Sources close to the investigation confirmed that Durst and his wife lived in the town of Ripton, a small mountain town up Route 125 from Middlebury. Authorities have investigated his former property and spoken with the folks who have owned it since the Dursts. The source said some of the site buildings are no longer there.
All Good Things was located on the north side of the 15 Court St. Building, with the bus station occupying the south side, Bowdish noted. That building — once known as the Sergeant House — currently hosts affordable housing under the auspices of the Addison County Community Trust.
Robert Durst owned his store from 1971-1972, according to authorities. And is was clear that Schulze stopped in at the store on that fateful day of Dec. 10, 1971, when she was last seen — though authorities aren’t sure if Durst was working the counter on that occasion.
“We know that Lynne shopped at the store on the last day that she was seen,” Bowdish said.
Middlebury police provided photos of the Durst store dating to 1973 and 1976. The Dursts ultimately sold the store in 1972. Subsequent owners relocated it to another downtown location. It is no longer in business.
Addison County Sheriff Don Keeler’s dad ran a Gulf service and filling station across the street from All Good Things. In those days, Keeler was working for his dad and recalled having a particular affinity for the natural peanut butter available at Durst’s store.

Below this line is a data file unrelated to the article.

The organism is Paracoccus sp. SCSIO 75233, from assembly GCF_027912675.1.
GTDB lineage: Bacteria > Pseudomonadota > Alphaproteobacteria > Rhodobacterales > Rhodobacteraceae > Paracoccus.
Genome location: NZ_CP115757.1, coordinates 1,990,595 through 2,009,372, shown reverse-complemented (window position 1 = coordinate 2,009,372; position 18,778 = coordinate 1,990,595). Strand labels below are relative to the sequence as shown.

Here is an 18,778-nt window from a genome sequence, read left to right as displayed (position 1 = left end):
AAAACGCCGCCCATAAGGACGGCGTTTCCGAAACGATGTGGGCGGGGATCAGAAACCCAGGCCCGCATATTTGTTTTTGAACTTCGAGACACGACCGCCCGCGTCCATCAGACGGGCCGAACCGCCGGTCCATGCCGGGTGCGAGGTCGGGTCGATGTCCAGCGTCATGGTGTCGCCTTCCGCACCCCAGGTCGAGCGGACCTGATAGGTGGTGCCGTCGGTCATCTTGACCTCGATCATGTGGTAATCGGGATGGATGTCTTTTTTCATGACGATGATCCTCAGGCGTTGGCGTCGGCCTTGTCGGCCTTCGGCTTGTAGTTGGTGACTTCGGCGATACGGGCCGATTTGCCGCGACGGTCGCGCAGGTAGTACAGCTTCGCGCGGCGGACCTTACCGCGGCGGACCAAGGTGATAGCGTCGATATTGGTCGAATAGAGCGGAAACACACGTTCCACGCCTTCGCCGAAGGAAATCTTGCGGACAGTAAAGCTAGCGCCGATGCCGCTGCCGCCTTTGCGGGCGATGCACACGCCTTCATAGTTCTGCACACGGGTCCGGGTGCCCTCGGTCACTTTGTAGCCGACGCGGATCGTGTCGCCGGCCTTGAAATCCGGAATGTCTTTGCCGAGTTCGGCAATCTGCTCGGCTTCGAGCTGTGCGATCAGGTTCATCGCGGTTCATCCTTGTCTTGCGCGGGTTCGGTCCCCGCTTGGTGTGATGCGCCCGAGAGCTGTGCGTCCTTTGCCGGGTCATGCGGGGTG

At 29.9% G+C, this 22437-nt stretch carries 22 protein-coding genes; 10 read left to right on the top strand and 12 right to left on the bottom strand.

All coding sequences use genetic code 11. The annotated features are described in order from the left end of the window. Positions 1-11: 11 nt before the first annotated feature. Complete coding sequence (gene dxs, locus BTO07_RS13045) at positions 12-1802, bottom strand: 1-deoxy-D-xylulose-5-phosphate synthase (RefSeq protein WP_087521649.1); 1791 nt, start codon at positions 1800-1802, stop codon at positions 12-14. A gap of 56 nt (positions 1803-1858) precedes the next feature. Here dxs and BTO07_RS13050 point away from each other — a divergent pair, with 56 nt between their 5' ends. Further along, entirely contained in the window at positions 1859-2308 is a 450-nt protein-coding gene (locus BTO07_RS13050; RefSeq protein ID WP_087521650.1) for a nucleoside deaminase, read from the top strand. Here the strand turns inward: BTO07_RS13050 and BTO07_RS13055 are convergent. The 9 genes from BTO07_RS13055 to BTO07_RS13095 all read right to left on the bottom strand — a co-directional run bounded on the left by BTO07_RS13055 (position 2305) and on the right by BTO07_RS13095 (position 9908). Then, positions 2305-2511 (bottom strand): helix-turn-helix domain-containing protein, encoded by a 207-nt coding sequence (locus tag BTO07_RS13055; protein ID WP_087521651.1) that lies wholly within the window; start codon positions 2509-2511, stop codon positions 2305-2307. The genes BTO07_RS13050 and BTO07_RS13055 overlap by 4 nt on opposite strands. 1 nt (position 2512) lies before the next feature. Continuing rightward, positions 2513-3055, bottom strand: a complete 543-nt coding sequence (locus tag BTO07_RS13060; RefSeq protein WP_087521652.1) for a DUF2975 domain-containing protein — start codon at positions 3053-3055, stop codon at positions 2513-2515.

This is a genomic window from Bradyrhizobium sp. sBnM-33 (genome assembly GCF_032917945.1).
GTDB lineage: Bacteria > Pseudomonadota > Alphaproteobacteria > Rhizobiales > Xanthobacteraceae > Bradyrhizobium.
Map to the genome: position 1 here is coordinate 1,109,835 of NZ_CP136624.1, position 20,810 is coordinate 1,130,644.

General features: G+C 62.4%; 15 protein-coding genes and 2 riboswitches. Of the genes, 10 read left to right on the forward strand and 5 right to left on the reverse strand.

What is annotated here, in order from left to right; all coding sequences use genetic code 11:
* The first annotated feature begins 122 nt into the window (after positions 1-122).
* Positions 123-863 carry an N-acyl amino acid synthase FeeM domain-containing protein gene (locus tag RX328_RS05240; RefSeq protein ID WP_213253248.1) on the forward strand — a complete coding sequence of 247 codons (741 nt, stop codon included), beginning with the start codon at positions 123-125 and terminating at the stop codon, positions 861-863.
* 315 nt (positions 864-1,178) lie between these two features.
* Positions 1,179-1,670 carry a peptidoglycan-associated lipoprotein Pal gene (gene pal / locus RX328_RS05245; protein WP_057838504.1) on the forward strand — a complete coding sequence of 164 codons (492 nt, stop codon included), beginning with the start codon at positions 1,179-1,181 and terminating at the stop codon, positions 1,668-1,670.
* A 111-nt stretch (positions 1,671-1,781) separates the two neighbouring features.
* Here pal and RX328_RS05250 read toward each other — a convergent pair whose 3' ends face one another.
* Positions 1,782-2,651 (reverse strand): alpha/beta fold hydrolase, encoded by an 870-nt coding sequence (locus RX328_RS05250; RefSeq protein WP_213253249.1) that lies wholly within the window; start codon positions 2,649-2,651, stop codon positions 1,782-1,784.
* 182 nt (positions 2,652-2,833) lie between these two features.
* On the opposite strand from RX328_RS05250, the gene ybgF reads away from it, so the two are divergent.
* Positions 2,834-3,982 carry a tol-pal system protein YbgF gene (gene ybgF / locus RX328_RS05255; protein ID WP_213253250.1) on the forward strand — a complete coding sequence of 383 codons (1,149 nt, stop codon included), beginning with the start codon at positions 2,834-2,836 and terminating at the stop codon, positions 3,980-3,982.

“I used to go there every once in a while and buy the peanut butter,” Keeler said. “I knew (Durst); he ran the store and I used to visit with him.”
The sheriff does not recall much about Durst’s personality or comportment four decades later.
“It’s interesting that his name has surfaced again after all of these years,” Keeler said, noting with interest the current link to the Schulze case.
Longtime Middlebury resident Paula Israel, owner of the Main Street business Wild Mountain Thyme, recalled that she and her husband, Alan, had breakfast with the Dursts back in 1976. Durst at this point had sold his store, but was back visiting the area.
“Robert was sort of New York-y; a wry sense of humor,” Israel said of her recollection of the man. “He was kind of quirky. He was a funny, good guy.”
Israel graduated from Middlebury College in 1976.
Local authorities are looking for more people who might have known Durst, and Schulze, while they were in Middlebury.
“The Middlebury Police Department is continuing to investigate the connection between Lynne Schulze and Robert Durst, and will work with outside agencies as needed,” Bowdish said. “We will continue to investigate all leads in this case until Lynne can be found and resolution can be given to her family.”
Bowdish offered a timeline describing Schulze’s suspected activity on Friday, Dec. 10, 1971, the last day she was seen.